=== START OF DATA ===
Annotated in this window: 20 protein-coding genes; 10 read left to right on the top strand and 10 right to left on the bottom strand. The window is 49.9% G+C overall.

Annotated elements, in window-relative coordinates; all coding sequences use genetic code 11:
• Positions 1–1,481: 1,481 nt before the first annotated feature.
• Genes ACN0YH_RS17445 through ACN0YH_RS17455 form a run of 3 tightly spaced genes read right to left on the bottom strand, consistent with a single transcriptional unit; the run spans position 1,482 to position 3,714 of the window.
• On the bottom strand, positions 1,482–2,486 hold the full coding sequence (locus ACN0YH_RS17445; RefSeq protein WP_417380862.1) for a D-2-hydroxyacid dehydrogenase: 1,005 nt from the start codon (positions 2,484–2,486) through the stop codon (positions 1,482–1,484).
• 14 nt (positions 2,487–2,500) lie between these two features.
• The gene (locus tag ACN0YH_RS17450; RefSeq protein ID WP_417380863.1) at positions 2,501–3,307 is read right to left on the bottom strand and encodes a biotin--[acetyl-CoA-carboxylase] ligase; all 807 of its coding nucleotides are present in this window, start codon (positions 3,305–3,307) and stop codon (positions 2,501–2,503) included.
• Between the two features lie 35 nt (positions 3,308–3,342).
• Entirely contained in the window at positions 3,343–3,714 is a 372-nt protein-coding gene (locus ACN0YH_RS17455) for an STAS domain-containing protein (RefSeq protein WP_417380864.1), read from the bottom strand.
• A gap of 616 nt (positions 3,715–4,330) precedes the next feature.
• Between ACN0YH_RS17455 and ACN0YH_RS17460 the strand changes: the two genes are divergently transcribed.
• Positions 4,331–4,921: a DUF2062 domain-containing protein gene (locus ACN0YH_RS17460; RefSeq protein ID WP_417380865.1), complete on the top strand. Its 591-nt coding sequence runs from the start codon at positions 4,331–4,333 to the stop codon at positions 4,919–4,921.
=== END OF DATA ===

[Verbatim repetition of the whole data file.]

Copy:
Annotated in this window: 20 protein-coding genes; 10 read left to right on the top strand and 10 right to left on the bottom strand. The window is 49.9% G+C overall.

Annotated elements, in window-relative coordinates; all coding sequences use genetic code 11:
• Positions 1–1,481: 1,481 nt before the first annotated feature.
• Genes ACN0YH_RS17445 through ACN0YH_RS17455 form a run of 3 tightly spaced genes read right to left on the bottom strand, consistent with a single transcriptional unit; the run spans position 1,482 to position 3,714 of the window.
• On the bottom strand, positions 1,482–2,486 hold the full coding sequence (locus ACN0YH_RS17445; RefSeq protein WP_417380862.1) for a D-2-hydroxyacid dehydrogenase: 1,005 nt from the start codon (positions 2,484–2,486) through the stop codon (positions 1,482–1,484).
• 14 nt (positions 2,487–2,500) lie between these two features.
• The gene (locus tag ACN0YH_RS17450; RefSeq protein ID WP_417380863.1) at positions 2,501–3,307 is read right to left on the bottom strand and encodes a biotin--[acetyl-CoA-carboxylase] ligase; all 807 of its coding nucleotides are present in this window, start codon (positions 3,305–3,307) and stop codon (positions 2,501–2,503) included.
• Between the two features lie 35 nt (positions 3,308–3,342).
• Entirely contained in the window at positions 3,343–3,714 is a 372-nt protein-coding gene (locus ACN0YH_RS17455) for an STAS domain-containing protein (RefSeq protein WP_417380864.1), read from the bottom strand.
• A gap of 616 nt (positions 3,715–4,330) precedes the next feature.
• Between ACN0YH_RS17455 and ACN0YH_RS17460 the strand changes: the two genes are divergently transcribed.
• Positions 4,331–4,921: a DUF2062 domain-containing protein gene (locus ACN0YH_RS17460; RefSeq protein ID WP_417380865.1), complete on the top strand. Its 591-nt coding sequence runs from the start codon at positions 4,331–4,333 to the stop codon at positions 4,919–4,921.